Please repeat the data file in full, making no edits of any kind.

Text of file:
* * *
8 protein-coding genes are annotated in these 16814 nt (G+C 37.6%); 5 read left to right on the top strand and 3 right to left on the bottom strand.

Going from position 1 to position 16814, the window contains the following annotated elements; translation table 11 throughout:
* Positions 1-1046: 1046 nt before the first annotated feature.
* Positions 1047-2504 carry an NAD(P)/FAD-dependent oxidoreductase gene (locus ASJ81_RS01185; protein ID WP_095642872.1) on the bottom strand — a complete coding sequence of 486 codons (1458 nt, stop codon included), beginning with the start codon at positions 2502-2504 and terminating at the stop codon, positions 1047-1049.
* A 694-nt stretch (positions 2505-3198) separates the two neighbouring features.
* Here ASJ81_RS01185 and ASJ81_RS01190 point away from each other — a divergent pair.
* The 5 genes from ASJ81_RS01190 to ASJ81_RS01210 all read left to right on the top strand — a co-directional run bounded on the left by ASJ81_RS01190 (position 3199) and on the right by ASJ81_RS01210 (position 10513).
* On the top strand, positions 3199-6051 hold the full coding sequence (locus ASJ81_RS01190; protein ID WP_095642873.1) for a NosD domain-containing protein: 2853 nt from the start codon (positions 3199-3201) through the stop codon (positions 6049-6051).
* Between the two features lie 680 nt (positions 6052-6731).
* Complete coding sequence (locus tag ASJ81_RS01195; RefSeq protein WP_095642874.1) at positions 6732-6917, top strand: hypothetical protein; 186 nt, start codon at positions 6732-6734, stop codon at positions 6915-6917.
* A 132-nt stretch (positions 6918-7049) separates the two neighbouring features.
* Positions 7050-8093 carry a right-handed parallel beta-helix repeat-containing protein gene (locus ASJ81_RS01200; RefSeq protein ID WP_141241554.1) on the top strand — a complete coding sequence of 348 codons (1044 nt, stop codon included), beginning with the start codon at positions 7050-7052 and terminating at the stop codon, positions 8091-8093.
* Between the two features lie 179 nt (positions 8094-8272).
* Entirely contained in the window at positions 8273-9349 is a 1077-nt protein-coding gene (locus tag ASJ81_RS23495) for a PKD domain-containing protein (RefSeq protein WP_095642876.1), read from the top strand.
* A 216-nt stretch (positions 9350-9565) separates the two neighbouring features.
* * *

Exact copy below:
8 protein-coding genes are annotated in these 16814 nt (G+C 37.6%); 5 read left to right on the top strand and 3 right to left on the bottom strand.

Going from position 1 to position 16814, the window contains the following annotated elements; translation table 11 throughout:
* Positions 1-1046: 1046 nt before the first annotated feature.
* Positions 1047-2504 carry an NAD(P)/FAD-dependent oxidoreductase gene (locus ASJ81_RS01185; protein ID WP_095642872.1) on the bottom strand — a complete coding sequence of 486 codons (1458 nt, stop codon included), beginning with the start codon at positions 2502-2504 and terminating at the stop codon, positions 1047-1049.
* A 694-nt stretch (positions 2505-3198) separates the two neighbouring features.
* Here ASJ81_RS01185 and ASJ81_RS01190 point away from each other — a divergent pair.
* The 5 genes from ASJ81_RS01190 to ASJ81_RS01210 all read left to right on the top strand — a co-directional run bounded on the left by ASJ81_RS01190 (position 3199) and on the right by ASJ81_RS01210 (position 10513).
* On the top strand, positions 3199-6051 hold the full coding sequence (locus ASJ81_RS01190; protein ID WP_095642873.1) for a NosD domain-containing protein: 2853 nt from the start codon (positions 3199-3201) through the stop codon (positions 6049-6051).
* Between the two features lie 680 nt (positions 6052-6731).
* Complete coding sequence (locus tag ASJ81_RS01195; RefSeq protein WP_095642874.1) at positions 6732-6917, top strand: hypothetical protein; 186 nt, start codon at positions 6732-6734, stop codon at positions 6915-6917.
* A 132-nt stretch (positions 6918-7049) separates the two neighbouring features.
* Positions 7050-8093 carry a right-handed parallel beta-helix repeat-containing protein gene (locus ASJ81_RS01200; RefSeq protein ID WP_141241554.1) on the top strand — a complete coding sequence of 348 codons (1044 nt, stop codon included), beginning with the start codon at positions 7050-7052 and terminating at the stop codon, positions 8091-8093.
* Between the two features lie 179 nt (positions 8094-8272).
* Entirely contained in the window at positions 8273-9349 is a 1077-nt protein-coding gene (locus tag ASJ81_RS23495) for a PKD domain-containing protein (RefSeq protein WP_095642876.1), read from the top strand.
* A 216-nt stretch (positions 9350-9565) separates the two neighbouring features.